A number of round barrows known as 'The Beacons' sit on Mynydd Garthmaelwg. Marie Trevelyan recounts a peculiar story about this mountain:
The following story about a black snake was told in the first half of the nineteenth century. It must have been a very old story because the narrator always located it on the nearest mountain to his home and this particularly black reptile appeared to have no fixed abode. In Carmarthenshire it was located among the Van Mountains; in Pembrokeshire it was found in the Preceley Range; while in Glamorgan its home was the Great Garth, the Llantrisant, or Aberdare Ranges. The story ran thus: A great black snake was seen coiled in the sunshine. Its head and tail did not exactly meet, but left a small opening. In the middle of the coil there was a large heap of gold and silver and copper coins. A working man once saw all this treasure, and he resolved to have some for himself. There was nothing to be done but to just pass through the opening between the black snake's head and tail, and step in. At first the man was afraid, but, mustering up courage, he stepped in. He saw that the snake was asleep, and there would be no harm in having some of the coins for himself; so he began to fill his pockets with gold, silver, and copper. When his pockets were full, he took off his coat, laid it down, and began filling it with more treasure. Greediness made him forget the snake, but a fearful roaring frightened him. He immediately left his coat where it was, and fled. Looking back, he saw the black snake and the treasure sinking into the mountain, and the noise ceased.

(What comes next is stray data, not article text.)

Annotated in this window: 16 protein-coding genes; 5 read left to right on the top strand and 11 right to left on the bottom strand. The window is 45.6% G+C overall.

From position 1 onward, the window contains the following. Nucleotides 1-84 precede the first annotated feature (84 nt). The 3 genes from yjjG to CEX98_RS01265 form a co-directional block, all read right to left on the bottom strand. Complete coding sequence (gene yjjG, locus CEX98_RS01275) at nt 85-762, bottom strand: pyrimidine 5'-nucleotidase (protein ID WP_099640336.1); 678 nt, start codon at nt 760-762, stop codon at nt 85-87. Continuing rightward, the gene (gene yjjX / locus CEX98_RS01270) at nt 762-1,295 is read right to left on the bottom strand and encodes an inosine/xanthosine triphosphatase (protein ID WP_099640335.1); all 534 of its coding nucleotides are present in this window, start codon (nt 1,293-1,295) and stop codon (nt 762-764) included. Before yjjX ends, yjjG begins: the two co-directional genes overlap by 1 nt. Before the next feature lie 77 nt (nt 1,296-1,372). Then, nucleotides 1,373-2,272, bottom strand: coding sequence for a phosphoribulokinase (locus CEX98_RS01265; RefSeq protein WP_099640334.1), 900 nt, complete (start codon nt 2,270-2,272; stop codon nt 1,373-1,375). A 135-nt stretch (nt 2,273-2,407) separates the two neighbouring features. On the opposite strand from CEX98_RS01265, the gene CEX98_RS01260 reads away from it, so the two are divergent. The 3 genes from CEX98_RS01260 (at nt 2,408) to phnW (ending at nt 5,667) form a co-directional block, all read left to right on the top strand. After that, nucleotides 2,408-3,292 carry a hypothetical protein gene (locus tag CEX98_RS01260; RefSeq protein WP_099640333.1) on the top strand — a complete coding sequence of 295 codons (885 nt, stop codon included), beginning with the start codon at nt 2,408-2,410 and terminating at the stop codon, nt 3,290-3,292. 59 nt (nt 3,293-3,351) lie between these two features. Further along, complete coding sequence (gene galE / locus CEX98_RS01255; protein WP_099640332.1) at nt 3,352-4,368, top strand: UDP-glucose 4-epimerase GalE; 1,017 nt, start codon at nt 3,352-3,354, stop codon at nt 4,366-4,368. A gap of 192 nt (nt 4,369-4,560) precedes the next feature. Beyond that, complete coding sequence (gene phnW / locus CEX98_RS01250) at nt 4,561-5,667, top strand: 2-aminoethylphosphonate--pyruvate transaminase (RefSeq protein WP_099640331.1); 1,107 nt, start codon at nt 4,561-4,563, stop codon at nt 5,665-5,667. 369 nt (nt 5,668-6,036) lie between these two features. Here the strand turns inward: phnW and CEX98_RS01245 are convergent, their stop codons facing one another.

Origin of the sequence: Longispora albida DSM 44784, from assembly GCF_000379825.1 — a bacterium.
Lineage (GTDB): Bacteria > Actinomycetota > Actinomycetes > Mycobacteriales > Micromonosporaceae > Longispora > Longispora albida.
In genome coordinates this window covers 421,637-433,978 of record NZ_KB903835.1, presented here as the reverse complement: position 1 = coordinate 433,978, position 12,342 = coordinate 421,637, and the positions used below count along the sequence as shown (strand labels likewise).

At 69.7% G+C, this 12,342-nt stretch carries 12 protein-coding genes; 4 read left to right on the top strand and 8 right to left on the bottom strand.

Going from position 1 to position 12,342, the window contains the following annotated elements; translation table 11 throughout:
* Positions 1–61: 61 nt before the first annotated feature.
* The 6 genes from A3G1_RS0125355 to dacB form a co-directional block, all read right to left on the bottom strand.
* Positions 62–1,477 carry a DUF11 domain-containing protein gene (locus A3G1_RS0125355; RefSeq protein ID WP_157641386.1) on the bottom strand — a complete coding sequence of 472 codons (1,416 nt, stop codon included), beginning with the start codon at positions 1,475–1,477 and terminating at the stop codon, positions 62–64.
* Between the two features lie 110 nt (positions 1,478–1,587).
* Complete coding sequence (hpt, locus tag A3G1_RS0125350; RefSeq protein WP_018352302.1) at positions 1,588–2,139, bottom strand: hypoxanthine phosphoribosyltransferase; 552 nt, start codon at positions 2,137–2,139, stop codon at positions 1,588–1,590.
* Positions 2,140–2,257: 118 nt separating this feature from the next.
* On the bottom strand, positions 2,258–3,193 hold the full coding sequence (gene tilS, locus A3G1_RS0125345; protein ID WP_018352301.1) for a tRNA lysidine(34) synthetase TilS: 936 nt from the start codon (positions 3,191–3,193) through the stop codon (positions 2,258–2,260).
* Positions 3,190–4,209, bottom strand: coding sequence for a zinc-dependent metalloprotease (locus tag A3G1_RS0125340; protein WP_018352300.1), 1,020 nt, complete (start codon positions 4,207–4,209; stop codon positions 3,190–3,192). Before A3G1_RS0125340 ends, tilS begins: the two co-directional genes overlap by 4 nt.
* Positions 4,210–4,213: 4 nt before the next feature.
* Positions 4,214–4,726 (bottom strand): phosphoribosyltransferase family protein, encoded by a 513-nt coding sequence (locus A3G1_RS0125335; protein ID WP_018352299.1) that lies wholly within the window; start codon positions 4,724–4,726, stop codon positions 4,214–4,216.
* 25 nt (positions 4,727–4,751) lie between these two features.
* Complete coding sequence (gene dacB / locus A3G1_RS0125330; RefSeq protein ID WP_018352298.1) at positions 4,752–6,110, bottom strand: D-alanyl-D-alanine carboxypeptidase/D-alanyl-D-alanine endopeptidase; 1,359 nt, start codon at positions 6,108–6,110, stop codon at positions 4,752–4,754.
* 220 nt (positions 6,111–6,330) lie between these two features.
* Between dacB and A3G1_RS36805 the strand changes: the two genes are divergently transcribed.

Until a few generations ago, the Brenin Llwyd or Grey Monarch of the Mists was believed to inhabit this mountain and woe betide anyone caught in his grasp! A walk from Llanharan towards Llantrisant over the mountains will still take you to the site of "The Beacons", where before the 1700s the Militia met to muster and show arms. In later times this beacon would be lit to celebrate coronations. A short distance to the east is the location of the popular Egg Wells, whose sulphurous waters attracted hundreds of summer visitors to sample their curative properties and enjoy the fairground atmosphere.